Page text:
Here’s a piece from the NYT about kids and competition referencing Alfie Kohn: http://goo.gl/6LKnL
One of the best investments we can make in a child’s education and playful enjoyment is the purchase of blocks of all kinds. Blocks are the quintessential educational toy. Block play provides hours of fun for children as well as enhancing the development of basic skills.
The best blocks for learning are unit blocks, which come in several sizes that are matched so that putting two smaller blocks together will be the same size as one larger block. Unit blocks can be evenly stacked in many different arrangements, and they allow children to compare sizes. When children pick a block to fill a space, they are learning about the meaning of “half” and “whole” as well as area and length. Blocks also encourage children to count, match, sort, group, and add and subtract. As a child is building she is experimenting with gravity, balance, and geometric shapes. Parents may help children learn by introducing math and science terms as they explore playing with blocks. Children learn these ideas much more quickly when they are dealing with how to actually balance the blocks or how many blocks they need to support a bridge they are building.
Block play helps children develop physically. Children develop both large and fine motor skills and eye-hand coordination when they play with blocks. These skills, especially the fine motor skills, help improve children’s writing.
Playing with blocks can lead to improved reading as well as writing skills. Keeping clipboards with pencils, markers, and plenty of paper near the blocks encourages children to make signs for their block buildings, learning how to connect sounds to letters. Children may want to draw a blueprint of their design so that they can recreate it at another time. Whenever possible, let children keep their block buildings standing and give them time to play again later. Coming back to their block structures and analyzing what they want to change enhances creativity and problem solving skills.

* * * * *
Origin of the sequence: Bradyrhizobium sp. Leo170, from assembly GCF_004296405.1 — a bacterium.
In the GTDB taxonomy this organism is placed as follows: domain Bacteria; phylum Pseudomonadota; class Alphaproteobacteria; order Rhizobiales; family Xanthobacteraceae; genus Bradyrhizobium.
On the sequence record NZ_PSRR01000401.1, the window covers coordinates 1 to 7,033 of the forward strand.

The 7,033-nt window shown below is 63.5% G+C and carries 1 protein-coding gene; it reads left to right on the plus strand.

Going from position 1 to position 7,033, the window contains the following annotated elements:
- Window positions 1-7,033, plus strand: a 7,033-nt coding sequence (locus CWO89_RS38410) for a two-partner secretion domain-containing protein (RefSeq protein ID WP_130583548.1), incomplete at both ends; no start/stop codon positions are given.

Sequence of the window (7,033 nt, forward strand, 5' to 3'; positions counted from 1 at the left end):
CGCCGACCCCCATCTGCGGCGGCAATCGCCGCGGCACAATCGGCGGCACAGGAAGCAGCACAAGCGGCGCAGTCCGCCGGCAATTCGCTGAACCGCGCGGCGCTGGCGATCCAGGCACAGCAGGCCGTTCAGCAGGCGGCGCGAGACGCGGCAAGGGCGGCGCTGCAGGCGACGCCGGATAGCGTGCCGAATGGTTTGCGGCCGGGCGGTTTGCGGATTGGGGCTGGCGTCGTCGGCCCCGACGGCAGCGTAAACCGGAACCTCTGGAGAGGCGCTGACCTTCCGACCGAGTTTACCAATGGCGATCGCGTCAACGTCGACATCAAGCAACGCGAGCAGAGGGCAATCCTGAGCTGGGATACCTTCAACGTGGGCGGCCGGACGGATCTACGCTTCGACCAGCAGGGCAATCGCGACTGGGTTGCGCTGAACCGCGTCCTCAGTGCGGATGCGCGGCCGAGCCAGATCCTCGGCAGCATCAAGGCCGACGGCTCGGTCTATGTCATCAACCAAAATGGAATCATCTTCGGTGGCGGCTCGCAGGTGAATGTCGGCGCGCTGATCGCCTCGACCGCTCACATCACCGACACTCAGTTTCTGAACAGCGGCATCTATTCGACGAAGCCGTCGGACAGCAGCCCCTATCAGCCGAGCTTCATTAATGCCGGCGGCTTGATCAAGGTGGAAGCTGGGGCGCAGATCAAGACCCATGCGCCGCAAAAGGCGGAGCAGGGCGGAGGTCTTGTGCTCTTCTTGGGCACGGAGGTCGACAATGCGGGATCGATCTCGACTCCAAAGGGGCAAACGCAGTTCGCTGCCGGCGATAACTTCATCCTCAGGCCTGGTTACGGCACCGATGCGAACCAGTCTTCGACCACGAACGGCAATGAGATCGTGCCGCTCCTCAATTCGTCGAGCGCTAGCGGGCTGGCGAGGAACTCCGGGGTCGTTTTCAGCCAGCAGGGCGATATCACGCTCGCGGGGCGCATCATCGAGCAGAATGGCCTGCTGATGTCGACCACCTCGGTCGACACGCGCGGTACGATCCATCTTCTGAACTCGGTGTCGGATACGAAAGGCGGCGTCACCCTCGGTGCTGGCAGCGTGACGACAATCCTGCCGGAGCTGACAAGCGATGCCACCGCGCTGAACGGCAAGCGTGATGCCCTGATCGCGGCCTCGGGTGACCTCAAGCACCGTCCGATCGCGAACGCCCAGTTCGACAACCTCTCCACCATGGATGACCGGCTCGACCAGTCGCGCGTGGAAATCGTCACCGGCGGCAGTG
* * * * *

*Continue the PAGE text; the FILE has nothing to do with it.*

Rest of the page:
Children learn social and emotional skills as they share their block play with other children and parents. They learn to cooperate in building together. Adding toy people, cars, and trucks to the blocks helps children move from simple building to creating imaginative miniature worlds. Through this play, children learn about their social worlds by acting out life with little people figures. They make sense of what they see adults do and they explore ideas they learned in books. Children also have a safe way to explore emotions like anger and fear by acting them out in pretend worlds.
Parents may enrich their child’s language skills and reinforce basic educational concepts by talking about blocks as they play. Next time you and your child play with blocks talk about the shapes of the blocks: squares, rectangles, triangles, cylinders. Talk about the position of the blocks: on top of, through, underneath. Count the blocks and talk about the idea of more than and less than. Talk about the blocks the child decided to use: “You used two kinds of blocks for your building– squares and triangles.” Talk about how a child has arranged the blocks: “You made a space for the cars to go under the blocks.” Talk about the number of blocks used: “You made a long road. Let’s count how many blocks you used. One, two, three. . . .” Talk about balancing: “Is it going to stay balanced when you take your hand away?” Rather than trying to guess what the child is building, say, “Tell me about what you made.” Ask questions. “How do the people get to the building?”
You are never too old to play with blocks and have fun learning about your child’s block world. Happy Block Playing!
-Betty Wood, OCP Director
Welcome to “From the Nest,” our community blog about all things OCP. Look here for news about happenings at school, in our community, reflections on helping preschoolers learn and grow, suggestions for family activities in the area and at home, and everything in between. We hope this space comes to reflect the many diverse voices that make up our cooperative, that it provides insight, food for thought, and with any luck, a few smiles. Welcome!